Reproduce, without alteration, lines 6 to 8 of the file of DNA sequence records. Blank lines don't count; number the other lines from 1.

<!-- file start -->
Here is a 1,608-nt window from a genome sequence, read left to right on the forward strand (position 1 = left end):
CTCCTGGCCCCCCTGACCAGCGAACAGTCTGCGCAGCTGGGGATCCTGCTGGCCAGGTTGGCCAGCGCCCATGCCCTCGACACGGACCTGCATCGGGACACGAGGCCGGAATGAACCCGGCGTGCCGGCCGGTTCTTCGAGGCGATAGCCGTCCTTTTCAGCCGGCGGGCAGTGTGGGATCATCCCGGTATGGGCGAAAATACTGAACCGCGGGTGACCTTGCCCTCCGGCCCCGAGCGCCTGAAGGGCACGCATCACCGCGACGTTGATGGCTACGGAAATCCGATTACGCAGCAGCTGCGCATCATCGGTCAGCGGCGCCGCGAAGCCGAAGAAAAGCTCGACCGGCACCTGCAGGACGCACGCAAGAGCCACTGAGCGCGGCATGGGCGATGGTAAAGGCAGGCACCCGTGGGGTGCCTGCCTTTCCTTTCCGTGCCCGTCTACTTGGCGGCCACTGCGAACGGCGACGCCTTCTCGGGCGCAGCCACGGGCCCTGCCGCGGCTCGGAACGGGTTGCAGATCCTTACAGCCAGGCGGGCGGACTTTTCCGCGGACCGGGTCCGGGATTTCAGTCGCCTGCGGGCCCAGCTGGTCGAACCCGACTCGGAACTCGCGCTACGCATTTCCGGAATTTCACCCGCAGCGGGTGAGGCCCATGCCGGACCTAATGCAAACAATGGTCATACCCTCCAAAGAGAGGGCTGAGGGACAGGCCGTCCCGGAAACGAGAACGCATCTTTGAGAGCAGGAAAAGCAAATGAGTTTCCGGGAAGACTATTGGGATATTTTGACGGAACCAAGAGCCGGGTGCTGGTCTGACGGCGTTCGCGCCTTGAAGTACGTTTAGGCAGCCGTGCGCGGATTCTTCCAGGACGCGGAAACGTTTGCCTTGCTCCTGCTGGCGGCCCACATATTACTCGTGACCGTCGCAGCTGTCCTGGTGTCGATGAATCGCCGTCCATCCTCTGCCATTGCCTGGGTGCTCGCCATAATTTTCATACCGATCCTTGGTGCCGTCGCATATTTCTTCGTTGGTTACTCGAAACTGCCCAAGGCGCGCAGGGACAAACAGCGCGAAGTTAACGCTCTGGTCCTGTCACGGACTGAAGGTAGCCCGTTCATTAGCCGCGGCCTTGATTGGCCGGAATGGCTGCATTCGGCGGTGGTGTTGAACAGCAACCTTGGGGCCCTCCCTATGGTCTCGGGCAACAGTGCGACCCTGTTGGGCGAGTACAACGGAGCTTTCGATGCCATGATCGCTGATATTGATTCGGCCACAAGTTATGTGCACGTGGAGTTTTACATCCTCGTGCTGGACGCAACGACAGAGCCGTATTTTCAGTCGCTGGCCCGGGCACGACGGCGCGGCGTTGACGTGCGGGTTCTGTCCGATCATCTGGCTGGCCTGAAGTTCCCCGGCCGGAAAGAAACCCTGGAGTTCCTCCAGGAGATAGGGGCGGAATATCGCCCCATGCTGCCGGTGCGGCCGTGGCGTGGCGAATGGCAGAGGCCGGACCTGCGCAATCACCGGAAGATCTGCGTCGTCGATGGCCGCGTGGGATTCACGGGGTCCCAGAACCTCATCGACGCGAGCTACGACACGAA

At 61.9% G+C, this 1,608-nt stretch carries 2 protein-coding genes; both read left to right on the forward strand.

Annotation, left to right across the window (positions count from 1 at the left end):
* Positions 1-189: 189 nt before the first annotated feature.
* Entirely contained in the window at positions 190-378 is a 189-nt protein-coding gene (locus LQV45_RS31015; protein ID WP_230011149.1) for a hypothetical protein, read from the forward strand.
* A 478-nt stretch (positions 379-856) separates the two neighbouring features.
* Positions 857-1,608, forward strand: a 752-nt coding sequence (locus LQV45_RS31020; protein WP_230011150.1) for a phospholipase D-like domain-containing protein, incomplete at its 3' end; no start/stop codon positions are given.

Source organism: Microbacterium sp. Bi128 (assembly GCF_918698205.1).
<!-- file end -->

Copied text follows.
* Entirely contained in the window at positions 190-378 is a 189-nt protein-coding gene (locus LQV45_RS31015; protein ID WP_230011149.1) for a hypothetical protein, read from the forward strand.
* A 478-nt stretch (positions 379-856) separates the two neighbouring features.
* Positions 857-1,608, forward strand: a 752-nt coding sequence (locus LQV45_RS31020; protein WP_230011150.1) for a phospholipase D-like domain-containing protein, incomplete at its 3' end; no start/stop codon positions are given.